Planning for the Future at the Tom Rush Forest American Chestnut Orchard

Carrie Deegan | March 4, 2024
American chestnuts in the Tom Rush Forest orchard in 2021.

After three years of growth, in Fall 2021, the orchard's chestnut trees were 3-5' high and very tightly packed.

Since 2019, the Forest Society has worked collaboratively with the Vermont/New Hampshire Chapter of American Chestnut Foundation (TACF) to maintain an American chestnut (Castanea dentata) seed orchard at the Tom Rush Forest in Deering, NH. We fenced 1 acre of an existing field with 8’ deer fencing and, with the help of local volunteers, planted 600 nuts in May of 2019. 

A chestnut seedling in summer 2019.
A volunteer weeds a chestnut seedling at the Tom Rush orchard in 2019. (Photo: Emily Lord)

These chestnuts were hybrid backcrosses with Chinese chestnut (Castanea mollisima), which is resistant to the chestnut blight fungus that has wiped out nearly all mature American chestnuts. 

The hope was that a few of these hybrid plants (which are 15/16th American chestnut and 1/16th Chinese chestnut) might end up resistant to blight. Almost all of the 600 nuts sprouted, and thanks to careful watering, weeding, fertilizing and mowing by orchard volunteers, most grew and thrived for the first 4 years.

Of the original 600 chestnuts we planted in 2019, we now have 60 remaining trees in our orchard. For the most part, the sharp decline this year was not because the trees succumbed to chestnut blight, but because we deliberately thinned the orchard heavily this summer, keeping only the largest and healthiest looking specimens so that the remaining trees have ample room to grow. 

A volunteer measures a chestnut tree in 2019.
A volunteer measures a chestnut tree in 2019.

And they are definitely growing and still thriving - many are over 9 feet tall! 

A photo of a volunteer sitting under a chestnut in the orchard in Fall 2023.
During summer 2023, the orchard's trees were thinned from about 500 down to 60 of the healthiest specimens, to provide growing space for these trees to reach breeding maturity.  (Photo: Carrie Deegan)

Originally, the plan had been to inoculate all of our trees with the chestnut blight fungus when they reached 5 years old, to hasten the process of determining which were blight resistant. That would have been the summer of 2023, but the cool thing about science projects is that they are always evolving and changing based on the latest available data!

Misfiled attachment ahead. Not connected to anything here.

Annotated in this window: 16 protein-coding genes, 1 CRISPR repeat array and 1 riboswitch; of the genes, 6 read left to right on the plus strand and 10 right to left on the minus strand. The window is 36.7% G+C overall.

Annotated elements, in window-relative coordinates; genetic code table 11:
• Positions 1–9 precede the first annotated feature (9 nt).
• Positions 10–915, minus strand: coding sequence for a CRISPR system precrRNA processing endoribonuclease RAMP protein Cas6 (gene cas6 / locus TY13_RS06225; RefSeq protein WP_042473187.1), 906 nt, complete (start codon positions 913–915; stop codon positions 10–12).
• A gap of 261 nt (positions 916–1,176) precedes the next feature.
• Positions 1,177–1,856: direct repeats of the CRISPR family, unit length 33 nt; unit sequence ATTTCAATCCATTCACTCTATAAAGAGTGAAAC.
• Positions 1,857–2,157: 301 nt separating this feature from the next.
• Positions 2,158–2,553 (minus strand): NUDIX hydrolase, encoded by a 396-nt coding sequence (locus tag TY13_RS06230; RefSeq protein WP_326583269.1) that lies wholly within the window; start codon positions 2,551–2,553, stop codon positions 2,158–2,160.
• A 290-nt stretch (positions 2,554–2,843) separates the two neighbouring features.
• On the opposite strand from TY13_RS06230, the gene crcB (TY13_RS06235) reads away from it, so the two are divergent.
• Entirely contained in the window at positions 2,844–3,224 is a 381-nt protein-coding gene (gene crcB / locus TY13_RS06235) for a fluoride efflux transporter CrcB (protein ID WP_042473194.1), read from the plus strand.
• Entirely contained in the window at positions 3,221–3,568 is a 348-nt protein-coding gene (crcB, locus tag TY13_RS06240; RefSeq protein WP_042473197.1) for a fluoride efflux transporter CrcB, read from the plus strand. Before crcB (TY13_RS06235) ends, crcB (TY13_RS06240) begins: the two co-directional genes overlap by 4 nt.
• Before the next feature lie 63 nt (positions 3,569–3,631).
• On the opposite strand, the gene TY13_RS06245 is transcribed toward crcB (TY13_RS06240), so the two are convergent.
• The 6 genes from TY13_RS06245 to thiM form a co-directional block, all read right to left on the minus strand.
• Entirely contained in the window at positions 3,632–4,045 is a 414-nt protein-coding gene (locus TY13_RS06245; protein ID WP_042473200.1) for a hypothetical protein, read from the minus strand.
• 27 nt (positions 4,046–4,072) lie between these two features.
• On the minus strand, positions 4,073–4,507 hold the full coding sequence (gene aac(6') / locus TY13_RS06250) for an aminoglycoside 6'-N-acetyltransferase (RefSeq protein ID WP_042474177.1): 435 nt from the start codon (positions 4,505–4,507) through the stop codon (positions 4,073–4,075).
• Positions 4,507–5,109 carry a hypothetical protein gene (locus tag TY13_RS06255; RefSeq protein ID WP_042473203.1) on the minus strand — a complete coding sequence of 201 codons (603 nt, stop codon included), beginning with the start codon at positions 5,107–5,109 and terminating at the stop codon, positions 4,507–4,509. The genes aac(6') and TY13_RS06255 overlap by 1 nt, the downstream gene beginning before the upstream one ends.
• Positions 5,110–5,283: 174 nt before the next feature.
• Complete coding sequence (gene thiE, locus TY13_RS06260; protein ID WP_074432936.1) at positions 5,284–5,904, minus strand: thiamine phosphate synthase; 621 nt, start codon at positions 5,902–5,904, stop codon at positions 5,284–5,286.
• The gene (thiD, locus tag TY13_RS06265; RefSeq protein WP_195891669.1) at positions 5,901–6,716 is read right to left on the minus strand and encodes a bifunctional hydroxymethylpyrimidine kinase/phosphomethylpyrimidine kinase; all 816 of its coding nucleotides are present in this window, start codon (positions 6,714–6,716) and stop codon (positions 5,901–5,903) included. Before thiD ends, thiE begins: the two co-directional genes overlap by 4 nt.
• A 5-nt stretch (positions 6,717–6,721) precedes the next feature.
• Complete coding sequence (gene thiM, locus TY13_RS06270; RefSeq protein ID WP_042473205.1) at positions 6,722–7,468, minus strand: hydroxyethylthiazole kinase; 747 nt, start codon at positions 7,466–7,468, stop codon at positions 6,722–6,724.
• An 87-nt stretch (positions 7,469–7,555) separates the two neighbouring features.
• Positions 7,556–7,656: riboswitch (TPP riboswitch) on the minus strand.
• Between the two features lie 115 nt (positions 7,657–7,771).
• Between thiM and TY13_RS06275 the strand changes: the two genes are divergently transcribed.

The new directive we received from the American Chestnut Foundation (TACF) was NOT to try and hasten the infection of these trees with the hope that 1 or 2 end up significantly resistant to blight, but to do everything we can to keep these trees healthy as long as possible and get them to breeding maturity. 

The good news for staff and volunteers is that we don’t have to prematurely sacrifice our beautiful trees (that was never going to be a fun part of the experiment) and we’re almost there with breeding maturity too—we found our first chestnut in the orchard this fall! 

Carrie Deegan holds the first green, spiky, chestnut in fall 2023.
Reservation Stewardship & Engagement Director Carrie Deegan holds the first chestnut in fall 2023.

Our trees will be used as “breeding stock” essentially- they can be pollinated with pollen from whatever most resistant varieties of tree TACF has, and the resulting nuts will have increased genetic diversity. 

The most exciting news for our orchard at Tom Rush Forest is that it looks like we will be planting more chestnuts in 2024! The VT/NH chapter of TACF has almost 400 chestnuts available for planting that were produced by crossing their most resistant varieties to date. 

Tools to uncover blight resistance, such as genetic sequencing, have gotten much more sophisticated since our 2018 planting, so these 400 nuts will be started in pots in greenhouses and their DNA analyzed for genetic markers known to convey at least some blight resistance. 

Only the most promising seedlings (likely fewer than 50) will be chosen for planting at Tom Rush in Fall 2024. There is every hope that this new batch of trees will be more blight resistant than our current 60, though the current trees still look amazing thanks to all the careful tending the past 5 years. 

Many have heard the recent news about TACF’s retraction of support for the genetically engineered chestnut variety Darling 58 (or D58) that has been developed by SUNY ESF and is currently under review for de-regulation by the USDA and FDA. 

There is a lot more explanation about this topic here on The American Chestnut Foundation’s website, which I encourage you to read through. Our chestnut trees at Tom Rush Forest are not D58 or genetically engineered plants, and neither are the trees we’ll be planting in 2024. 

TACF has not abandoned development of a GMO chestnut as one potential strategy in their goal of achieving successful reintroduction of American chestnut trees into our forests, but it is only one strategic avenue out of many. Our orchard at Tom Rush and other seed and stock orchards like it represent another key approach to working towards blight resistance, one that is now more important than ever. 

As we have already experienced in our few short years of tending the orchard, we fully expect the “plans” to continue to evolve and change in the future with new and improving science- all part of the fun!